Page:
Kari Lake lawyer claims new evidence of election misconduct

Howard Fisher Capitol Media Services

PHOENIX — An attorney for failed gubernatorial candidate Kari Lake told a judge Friday he has new “bombshell” evidence that on-site ballot tabulators either were intentionally tinkered with or infected with malware.

Kurt Olsen said Maricopa County says the reasons many ballots printed at vote centers could not be read by the tabulators was due to unauthorized changes to the settings on the printers. That resulted in many ballots being printed at the wrong size.

“The new evidence … shows that that was absolutely false,” he told Superior Court Judge Peter Thompson. “This could not be caused by a printer setting change on site.”

But Deputy Maricopa County Attorney Joseph La Rue told the judge the claimed bombshell was nothing more than a dud. He said Olsen knows that because the county responded point-by-point to each of the allegations.

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Thompson has not said when he will issue a ruling.

Lake’s new claims

Olsen said a post-election review of the problems performed by a team headed by former Arizona Supreme Court Justice Ruth McGregor found machines malfunctioned.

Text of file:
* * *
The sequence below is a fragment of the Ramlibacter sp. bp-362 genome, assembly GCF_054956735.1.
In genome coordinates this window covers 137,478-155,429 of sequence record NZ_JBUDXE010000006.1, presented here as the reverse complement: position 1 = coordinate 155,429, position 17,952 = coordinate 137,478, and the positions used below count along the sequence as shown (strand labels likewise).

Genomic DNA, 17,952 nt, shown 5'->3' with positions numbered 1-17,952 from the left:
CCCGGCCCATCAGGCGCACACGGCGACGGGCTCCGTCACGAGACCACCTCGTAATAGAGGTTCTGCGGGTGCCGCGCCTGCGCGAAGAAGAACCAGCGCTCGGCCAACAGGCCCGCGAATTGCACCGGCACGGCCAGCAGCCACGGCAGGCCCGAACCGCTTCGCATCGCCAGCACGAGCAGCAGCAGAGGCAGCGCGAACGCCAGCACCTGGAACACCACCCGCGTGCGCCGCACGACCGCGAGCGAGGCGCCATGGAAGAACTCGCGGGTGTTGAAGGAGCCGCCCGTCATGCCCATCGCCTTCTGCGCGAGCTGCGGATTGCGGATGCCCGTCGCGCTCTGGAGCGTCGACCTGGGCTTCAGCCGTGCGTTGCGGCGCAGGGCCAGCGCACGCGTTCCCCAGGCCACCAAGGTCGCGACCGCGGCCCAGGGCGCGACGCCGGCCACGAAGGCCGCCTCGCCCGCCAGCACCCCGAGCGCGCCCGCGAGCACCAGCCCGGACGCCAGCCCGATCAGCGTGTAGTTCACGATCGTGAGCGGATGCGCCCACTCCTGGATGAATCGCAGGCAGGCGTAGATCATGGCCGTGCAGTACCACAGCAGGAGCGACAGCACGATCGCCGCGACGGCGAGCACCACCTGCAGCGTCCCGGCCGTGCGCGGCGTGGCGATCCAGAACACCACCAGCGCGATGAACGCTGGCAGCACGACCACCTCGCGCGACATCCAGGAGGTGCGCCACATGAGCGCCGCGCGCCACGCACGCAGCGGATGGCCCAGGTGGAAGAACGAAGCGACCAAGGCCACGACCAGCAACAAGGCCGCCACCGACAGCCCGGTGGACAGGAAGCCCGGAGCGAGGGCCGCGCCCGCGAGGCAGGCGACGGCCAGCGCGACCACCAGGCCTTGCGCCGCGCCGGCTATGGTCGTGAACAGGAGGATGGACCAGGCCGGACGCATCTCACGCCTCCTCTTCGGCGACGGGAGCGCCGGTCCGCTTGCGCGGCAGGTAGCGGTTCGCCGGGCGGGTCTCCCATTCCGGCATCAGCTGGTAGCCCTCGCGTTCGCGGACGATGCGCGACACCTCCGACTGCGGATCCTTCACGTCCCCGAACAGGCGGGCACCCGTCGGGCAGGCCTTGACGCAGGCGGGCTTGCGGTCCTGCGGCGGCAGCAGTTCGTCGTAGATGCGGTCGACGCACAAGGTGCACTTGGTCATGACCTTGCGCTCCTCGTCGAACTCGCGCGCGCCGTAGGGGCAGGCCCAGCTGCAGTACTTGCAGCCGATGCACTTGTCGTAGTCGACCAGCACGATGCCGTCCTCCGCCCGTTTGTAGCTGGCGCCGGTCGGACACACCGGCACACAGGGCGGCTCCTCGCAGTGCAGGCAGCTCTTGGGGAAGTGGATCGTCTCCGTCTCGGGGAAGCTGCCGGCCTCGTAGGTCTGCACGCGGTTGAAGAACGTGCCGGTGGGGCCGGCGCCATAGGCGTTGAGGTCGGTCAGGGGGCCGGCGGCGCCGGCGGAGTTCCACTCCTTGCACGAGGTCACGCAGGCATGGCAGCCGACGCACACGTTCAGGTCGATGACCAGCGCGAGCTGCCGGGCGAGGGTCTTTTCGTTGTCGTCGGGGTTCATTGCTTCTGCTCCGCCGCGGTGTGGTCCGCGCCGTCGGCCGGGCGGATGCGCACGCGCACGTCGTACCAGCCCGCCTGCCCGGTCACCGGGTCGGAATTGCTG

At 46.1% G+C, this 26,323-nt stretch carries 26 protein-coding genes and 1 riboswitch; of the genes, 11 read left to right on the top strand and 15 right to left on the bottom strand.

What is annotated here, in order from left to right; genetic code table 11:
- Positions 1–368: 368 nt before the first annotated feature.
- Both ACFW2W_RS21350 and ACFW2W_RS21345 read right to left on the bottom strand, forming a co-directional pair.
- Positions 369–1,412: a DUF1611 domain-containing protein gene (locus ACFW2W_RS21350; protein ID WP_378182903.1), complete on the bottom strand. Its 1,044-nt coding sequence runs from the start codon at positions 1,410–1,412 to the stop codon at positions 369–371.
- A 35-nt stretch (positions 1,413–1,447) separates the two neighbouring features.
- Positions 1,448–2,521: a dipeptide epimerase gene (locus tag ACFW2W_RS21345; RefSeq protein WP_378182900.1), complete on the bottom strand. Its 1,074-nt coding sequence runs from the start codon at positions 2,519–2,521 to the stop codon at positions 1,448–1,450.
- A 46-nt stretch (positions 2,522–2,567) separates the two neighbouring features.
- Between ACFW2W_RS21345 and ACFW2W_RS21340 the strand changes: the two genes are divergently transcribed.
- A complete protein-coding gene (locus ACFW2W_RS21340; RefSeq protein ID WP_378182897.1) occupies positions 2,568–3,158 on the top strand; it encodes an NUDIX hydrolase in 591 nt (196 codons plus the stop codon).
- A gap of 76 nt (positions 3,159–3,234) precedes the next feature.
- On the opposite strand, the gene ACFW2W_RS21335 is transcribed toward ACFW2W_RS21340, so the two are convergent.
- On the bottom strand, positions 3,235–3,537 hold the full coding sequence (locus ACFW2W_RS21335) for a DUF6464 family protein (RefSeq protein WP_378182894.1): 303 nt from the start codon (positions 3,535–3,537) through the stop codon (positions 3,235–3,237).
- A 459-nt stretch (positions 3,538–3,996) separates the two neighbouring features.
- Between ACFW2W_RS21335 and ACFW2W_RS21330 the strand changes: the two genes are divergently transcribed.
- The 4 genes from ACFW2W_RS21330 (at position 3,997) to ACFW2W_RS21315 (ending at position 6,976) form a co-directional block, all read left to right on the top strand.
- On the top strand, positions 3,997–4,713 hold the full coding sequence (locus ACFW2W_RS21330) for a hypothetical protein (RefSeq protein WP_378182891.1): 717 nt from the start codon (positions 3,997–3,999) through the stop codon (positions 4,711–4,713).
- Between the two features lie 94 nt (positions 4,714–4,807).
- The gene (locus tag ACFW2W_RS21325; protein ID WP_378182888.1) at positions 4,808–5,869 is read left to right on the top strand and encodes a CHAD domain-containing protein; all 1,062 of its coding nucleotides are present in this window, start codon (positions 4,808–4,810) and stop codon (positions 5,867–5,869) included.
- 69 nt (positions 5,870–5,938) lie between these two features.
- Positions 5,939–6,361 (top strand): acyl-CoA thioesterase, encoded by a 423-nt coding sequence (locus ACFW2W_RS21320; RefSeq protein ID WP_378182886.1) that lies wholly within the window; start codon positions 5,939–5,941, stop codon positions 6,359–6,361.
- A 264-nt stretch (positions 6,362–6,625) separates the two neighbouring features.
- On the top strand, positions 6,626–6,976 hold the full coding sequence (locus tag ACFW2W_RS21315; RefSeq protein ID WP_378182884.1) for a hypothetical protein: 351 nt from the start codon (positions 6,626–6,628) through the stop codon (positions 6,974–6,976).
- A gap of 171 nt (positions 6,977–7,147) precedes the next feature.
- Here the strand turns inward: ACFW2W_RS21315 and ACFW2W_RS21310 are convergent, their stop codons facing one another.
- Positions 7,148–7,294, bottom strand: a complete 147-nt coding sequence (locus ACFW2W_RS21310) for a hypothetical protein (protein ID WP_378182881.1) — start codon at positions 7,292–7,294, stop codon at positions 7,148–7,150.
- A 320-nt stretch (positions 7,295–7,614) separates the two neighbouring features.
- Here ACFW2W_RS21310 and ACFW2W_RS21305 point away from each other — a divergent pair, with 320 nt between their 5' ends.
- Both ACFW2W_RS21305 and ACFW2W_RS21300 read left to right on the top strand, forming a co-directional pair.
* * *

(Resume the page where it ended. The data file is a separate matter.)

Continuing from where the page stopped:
“None of the technical experts that they consulted with could explain how or why that happened,” he said. “That’s malware or it is someone remotely accessing the printer.”

Another new piece of information, Olsen said, was that printers failed on Election Day at 58% of vote centers, far more than known at the time of a trial over Lake’s lawsuit against the election results, when Thompson previously threw out that claim.

Changes made to equipment prior to Election Day voided the legally required “logic and accuracy” tests, Olsen said.

He contended that’s all “clear misconduct and intent.”

“This evidence would support our allegation that this election was rigged,” he said.

However, Thompson ruled in December that Lake’s legal team presented no evidence of misconduct that would allow him to overturn the results, in which Republican Lake lost the governor’s race to Democrat Katie Hobbs in November. That decision was upheld by the Arizona Supreme Court.

Olsen said Friday, however, all this information was not available at the time, telling Thompson that it would allow him to religate the issue and give Lake a new chance to seek to overturn the results.

The county’s rebuttal

Maricopa County’s La Rue disagreed.

“What we said was either ignored or misrepresented,” La Rue told the judge. “There was no shocking bombshell,” he said. “There was no violation of logic and accuracy tests.”

In fact, he said, those tests were observed by members of Lake’s own Republican Party.

La Rue said the same election program that passed the tests was placed in each of the tabulators used in the election. “That’s the shocking bombshell that Lake wants to grab hold of,” he said.

Also, La Rue said Lake effectively is presenting entirely new legal arguments about equipment malfunctions, something he said cannot be done months after the case was decided — and months after Hobbs was already installed as governor.

Lake alleges misconduct

Whether Lake gets a do-over is only part of what Thompson needs to decide.

The Arizona Supreme Court directed him to look at whether there is evidence that Maricopa County did not follow its own procedures to verify the accuracy of signatures on early ballot envelopes.